By Mark Bathum, Two-Time Paralympic Alpine Skiing Medalist | Oct. 12, 2017, 4:43 p.m. (ET)
Mark Bathum competes in the men's visually impaired super G at the Paralympic Winter Games Sochi 2014 at Rosa Khutor Alpine Center on March 8, 2014 in Sochi, Russia.

 

There are only three things I remember from the day the doctor told me I would go blind from retinitis pigmentosa (an inherited disease that causes progressively worsening tunnel vision). The first is that he said I would be blind by age 40. The second was that every word thereafter was just the sound of wind rushing past my ears. I didn’t hear a word the doctor said because my mind went into hyperdrive and began recalling all the times I had tripped, needed help in the dark or walked into people and objects. And my racing mind also thought to the future, wondering if I could still pursue my hopes and dreams. And third, I decided right then and there that I would someday compete in the Paralympic Games. 

As with many forms of adversity, there is often a way to turn lemons into lemonade, to turn adversity into opportunity. And for me, that opportunity has been to compete for the U.S. and the United States Olympic Committee in Paralympic alpine skiing with other blind or visually impaired athletes. And from this truly remarkable experience, I offer seven things you may not know about blind athletes and about being blind in honor of World Sight Day on Oct. 12:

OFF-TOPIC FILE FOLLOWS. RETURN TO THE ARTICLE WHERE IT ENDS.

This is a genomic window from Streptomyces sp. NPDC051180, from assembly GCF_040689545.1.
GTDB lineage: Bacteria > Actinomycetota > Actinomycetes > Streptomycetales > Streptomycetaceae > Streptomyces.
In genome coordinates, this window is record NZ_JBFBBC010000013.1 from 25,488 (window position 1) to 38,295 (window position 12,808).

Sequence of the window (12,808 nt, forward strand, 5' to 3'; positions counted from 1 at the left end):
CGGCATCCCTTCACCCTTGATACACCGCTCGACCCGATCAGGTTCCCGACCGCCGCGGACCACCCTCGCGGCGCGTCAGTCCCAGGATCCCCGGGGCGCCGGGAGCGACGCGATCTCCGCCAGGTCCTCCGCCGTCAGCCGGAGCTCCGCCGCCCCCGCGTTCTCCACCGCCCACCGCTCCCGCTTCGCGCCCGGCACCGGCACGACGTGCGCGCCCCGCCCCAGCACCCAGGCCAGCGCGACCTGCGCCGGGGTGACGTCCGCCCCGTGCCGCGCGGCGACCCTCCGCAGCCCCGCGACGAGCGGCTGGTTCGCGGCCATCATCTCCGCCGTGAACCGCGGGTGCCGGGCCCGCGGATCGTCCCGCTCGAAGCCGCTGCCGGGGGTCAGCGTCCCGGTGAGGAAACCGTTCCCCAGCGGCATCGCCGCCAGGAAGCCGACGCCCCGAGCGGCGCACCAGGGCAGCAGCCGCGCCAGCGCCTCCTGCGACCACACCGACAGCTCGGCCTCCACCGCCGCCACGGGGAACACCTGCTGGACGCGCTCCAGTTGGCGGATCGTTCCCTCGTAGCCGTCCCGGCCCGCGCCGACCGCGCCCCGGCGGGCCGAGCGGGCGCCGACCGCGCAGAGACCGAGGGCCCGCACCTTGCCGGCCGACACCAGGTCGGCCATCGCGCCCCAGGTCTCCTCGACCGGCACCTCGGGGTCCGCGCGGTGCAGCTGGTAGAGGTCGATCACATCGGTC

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1. Blind Athletes Are Dazzlingly Attractive

If you have heard the old saying that “he or she is so good looking they need to beat them off with a stick,” well, that’s the real reason we have canes. 

2. Blind Athletes Are A Bit Crazy And Enormously Courageous

Imagine yourself standing at the top of a double black diamond ski run. Imagine it is 0° Fahrenheit, blowing hard with flat light and you are only wearing a flimsy Lycra speed suit that provides almost no insulation. Imagine that you are at 12,000 feet and that you will descend 3,000 feet over nearly two miles in under two minutes reaching speeds of 80 mph. Imagine hitting these speeds over icy, steep and bumpy terrain that would crash a car in seconds. Imagine hitting jumps at 65 miles an hour and flying well over 60 feet. Now imagine doing all of this while blind. Imaging following a guide down this race course that you can barely see, if you can see them at all (100-percent blind racers follow the sound their guide makes using a speaker mounted to their back). That is what blind alpine ski racers do and love. Are we crazy, courageous or just nuts?

3. Blind Athletes – And All Paralympic Athletes – Love Sports

Blind athletes, and all Paralympic or “adaptive” athletes as a whole, derive tremendous freedom from the limitations of our disabilities through sports and this is a truly joyful experience. Additionally, Paralympic/adaptive athletes are part of a close fraternity that acts as a terrifically therapeutic support group. So if you know some athletically-oriented blind or physically-challenged people, please encourage them to become involved in Paralympic sports.